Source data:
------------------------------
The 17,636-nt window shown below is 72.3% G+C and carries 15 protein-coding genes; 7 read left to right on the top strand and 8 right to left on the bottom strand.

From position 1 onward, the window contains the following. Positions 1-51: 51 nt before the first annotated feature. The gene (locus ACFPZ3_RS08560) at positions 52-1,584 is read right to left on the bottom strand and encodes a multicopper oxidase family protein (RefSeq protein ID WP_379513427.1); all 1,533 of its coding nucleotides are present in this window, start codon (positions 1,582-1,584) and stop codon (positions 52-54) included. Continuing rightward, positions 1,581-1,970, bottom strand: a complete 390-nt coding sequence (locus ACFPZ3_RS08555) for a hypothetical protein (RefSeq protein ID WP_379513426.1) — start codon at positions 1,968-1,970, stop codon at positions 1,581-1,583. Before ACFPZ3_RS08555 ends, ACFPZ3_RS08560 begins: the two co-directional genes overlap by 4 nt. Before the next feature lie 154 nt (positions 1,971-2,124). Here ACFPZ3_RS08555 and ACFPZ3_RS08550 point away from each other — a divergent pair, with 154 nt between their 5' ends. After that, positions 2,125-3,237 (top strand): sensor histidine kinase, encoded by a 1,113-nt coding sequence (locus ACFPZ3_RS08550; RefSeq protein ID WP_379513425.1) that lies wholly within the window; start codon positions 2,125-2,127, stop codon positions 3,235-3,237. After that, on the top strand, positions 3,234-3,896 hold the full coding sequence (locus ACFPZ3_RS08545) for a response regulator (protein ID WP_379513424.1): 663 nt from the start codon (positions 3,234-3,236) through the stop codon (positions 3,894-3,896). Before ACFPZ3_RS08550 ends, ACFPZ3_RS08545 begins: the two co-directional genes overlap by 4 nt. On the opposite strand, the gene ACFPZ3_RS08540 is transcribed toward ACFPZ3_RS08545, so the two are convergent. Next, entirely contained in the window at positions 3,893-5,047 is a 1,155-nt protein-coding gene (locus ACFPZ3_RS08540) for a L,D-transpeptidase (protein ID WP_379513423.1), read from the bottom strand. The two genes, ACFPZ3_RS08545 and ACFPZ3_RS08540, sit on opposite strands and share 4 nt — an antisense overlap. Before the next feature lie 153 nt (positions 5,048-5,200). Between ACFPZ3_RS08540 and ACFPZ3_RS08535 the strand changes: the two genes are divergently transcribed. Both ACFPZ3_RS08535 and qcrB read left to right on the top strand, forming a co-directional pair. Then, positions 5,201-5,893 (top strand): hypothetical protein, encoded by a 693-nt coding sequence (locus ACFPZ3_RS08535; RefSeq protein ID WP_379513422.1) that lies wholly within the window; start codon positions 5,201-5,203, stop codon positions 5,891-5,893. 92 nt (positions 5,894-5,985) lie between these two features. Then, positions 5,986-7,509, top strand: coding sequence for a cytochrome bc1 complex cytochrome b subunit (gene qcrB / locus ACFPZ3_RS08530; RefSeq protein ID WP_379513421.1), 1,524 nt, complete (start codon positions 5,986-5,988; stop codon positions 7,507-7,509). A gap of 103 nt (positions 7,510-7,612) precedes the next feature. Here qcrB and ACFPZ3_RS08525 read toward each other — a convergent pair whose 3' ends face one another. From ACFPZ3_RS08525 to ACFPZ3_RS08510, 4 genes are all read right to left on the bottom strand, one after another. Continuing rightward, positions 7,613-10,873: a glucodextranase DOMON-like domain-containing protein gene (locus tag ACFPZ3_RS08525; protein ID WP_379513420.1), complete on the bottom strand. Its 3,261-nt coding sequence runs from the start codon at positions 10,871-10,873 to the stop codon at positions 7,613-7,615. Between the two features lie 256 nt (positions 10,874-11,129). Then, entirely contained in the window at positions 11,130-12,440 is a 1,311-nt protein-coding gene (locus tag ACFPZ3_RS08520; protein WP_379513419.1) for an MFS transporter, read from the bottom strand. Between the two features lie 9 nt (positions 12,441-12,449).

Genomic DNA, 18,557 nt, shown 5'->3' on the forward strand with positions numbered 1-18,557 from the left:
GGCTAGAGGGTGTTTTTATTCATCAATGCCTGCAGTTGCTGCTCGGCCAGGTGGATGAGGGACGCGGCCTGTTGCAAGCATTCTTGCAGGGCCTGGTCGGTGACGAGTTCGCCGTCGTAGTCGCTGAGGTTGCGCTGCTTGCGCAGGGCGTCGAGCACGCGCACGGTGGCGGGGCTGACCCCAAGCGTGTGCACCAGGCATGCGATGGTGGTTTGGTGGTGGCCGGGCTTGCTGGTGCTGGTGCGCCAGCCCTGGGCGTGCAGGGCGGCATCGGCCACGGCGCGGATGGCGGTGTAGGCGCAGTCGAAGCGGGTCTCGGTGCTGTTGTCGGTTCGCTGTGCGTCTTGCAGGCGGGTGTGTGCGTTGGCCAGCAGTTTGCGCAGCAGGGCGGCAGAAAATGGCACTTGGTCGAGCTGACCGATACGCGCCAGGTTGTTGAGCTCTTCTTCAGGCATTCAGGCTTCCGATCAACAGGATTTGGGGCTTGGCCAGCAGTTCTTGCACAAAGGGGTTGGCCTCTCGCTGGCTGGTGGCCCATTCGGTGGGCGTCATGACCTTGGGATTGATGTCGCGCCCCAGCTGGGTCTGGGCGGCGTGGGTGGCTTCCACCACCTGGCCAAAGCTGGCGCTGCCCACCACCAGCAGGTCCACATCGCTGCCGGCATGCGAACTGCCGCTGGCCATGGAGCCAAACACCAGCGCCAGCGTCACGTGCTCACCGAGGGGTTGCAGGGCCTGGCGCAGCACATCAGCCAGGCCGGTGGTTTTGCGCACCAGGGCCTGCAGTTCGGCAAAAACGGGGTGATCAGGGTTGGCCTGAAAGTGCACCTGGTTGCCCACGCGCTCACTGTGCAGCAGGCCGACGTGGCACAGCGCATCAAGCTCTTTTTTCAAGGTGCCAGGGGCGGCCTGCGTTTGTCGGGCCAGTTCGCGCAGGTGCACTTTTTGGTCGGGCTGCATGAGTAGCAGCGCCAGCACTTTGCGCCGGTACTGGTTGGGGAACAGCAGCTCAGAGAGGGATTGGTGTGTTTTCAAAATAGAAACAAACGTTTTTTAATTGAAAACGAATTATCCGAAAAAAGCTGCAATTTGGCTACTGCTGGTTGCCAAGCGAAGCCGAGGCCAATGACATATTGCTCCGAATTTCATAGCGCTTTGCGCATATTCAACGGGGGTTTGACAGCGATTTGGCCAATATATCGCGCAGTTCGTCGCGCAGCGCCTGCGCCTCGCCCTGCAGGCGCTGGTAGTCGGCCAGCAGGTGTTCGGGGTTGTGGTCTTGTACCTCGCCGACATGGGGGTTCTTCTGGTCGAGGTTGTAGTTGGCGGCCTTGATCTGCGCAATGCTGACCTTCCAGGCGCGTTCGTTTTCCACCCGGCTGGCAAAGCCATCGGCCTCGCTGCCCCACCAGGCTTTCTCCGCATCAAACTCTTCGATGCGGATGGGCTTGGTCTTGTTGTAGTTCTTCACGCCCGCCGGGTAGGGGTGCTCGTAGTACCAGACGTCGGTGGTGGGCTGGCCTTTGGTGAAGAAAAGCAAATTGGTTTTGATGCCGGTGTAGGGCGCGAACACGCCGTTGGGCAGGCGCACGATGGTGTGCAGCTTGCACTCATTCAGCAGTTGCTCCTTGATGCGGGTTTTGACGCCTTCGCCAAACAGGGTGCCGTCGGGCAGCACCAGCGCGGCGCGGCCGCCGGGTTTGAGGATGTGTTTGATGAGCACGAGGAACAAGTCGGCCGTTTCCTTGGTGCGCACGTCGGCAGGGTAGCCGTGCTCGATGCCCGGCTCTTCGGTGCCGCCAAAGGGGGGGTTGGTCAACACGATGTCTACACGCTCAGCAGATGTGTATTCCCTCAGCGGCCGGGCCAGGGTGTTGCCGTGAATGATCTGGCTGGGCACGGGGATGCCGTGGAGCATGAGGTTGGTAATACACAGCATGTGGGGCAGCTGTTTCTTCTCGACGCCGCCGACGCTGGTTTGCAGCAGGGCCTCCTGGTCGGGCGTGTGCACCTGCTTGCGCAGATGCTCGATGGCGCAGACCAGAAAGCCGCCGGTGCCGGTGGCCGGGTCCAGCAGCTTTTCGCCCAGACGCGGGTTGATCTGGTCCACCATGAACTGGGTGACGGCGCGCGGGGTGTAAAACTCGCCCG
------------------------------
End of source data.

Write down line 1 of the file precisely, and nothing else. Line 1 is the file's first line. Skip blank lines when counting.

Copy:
The 17,636-nt window shown below is 72.3% G+C and carries 15 protein-coding genes; 7 read left to right on the top strand and 8 right to left on the bottom strand.